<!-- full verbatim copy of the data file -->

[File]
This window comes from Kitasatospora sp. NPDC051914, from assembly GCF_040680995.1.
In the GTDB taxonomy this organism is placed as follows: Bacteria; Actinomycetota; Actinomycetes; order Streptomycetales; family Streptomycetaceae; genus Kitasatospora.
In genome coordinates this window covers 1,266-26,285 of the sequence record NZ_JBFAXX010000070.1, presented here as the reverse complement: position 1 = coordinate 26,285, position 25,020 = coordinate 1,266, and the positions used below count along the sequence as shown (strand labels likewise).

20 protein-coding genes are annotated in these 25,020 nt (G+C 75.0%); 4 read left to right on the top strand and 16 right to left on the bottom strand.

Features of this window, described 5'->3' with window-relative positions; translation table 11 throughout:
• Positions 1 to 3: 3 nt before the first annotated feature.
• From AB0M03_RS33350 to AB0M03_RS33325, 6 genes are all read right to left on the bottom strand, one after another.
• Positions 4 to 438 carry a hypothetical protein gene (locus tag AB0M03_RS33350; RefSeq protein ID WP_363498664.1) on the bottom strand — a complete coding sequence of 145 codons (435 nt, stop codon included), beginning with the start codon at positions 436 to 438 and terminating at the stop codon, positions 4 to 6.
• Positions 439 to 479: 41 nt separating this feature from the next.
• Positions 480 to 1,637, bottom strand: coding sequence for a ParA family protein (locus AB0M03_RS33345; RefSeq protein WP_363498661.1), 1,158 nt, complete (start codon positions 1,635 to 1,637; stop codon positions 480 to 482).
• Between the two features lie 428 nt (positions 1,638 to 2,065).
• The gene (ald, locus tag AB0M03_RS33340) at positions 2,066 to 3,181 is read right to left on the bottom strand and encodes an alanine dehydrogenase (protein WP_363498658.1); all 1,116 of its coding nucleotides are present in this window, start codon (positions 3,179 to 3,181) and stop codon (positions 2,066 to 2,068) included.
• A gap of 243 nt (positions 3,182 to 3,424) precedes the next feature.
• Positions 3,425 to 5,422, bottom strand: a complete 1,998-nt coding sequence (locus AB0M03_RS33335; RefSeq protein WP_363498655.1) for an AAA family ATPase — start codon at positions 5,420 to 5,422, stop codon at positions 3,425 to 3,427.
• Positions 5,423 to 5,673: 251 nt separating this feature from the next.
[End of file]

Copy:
This window comes from Kitasatospora sp. NPDC051914, from assembly GCF_040680995.1.
In the GTDB taxonomy this organism is placed as follows: Bacteria; Actinomycetota; Actinomycetes; order Streptomycetales; family Streptomycetaceae; genus Kitasatospora.
In genome coordinates this window covers 1,266-26,285 of the sequence record NZ_JBFAXX010000070.1, presented here as the reverse complement: position 1 = coordinate 26,285, position 25,020 = coordinate 1,266, and the positions used below count along the sequence as shown (strand labels likewise).

20 protein-coding genes are annotated in these 25,020 nt (G+C 75.0%); 4 read left to right on the top strand and 16 right to left on the bottom strand.

Features of this window, described 5'->3' with window-relative positions; translation table 11 throughout:
• Positions 1 to 3: 3 nt before the first annotated feature.
• From AB0M03_RS33350 to AB0M03_RS33325, 6 genes are all read right to left on the bottom strand, one after another.
• Positions 4 to 438 carry a hypothetical protein gene (locus tag AB0M03_RS33350; RefSeq protein ID WP_363498664.1) on the bottom strand — a complete coding sequence of 145 codons (435 nt, stop codon included), beginning with the start codon at positions 436 to 438 and terminating at the stop codon, positions 4 to 6.
• Positions 439 to 479: 41 nt separating this feature from the next.
• Positions 480 to 1,637, bottom strand: coding sequence for a ParA family protein (locus AB0M03_RS33345; RefSeq protein WP_363498661.1), 1,158 nt, complete (start codon positions 1,635 to 1,637; stop codon positions 480 to 482).
• Between the two features lie 428 nt (positions 1,638 to 2,065).
• The gene (ald, locus tag AB0M03_RS33340) at positions 2,066 to 3,181 is read right to left on the bottom strand and encodes an alanine dehydrogenase (protein WP_363498658.1); all 1,116 of its coding nucleotides are present in this window, start codon (positions 3,179 to 3,181) and stop codon (positions 2,066 to 2,068) included.
• A gap of 243 nt (positions 3,182 to 3,424) precedes the next feature.
• Positions 3,425 to 5,422, bottom strand: a complete 1,998-nt coding sequence (locus AB0M03_RS33335; RefSeq protein WP_363498655.1) for an AAA family ATPase — start codon at positions 5,420 to 5,422, stop codon at positions 3,425 to 3,427.
• Positions 5,423 to 5,673: 251 nt separating this feature from the next.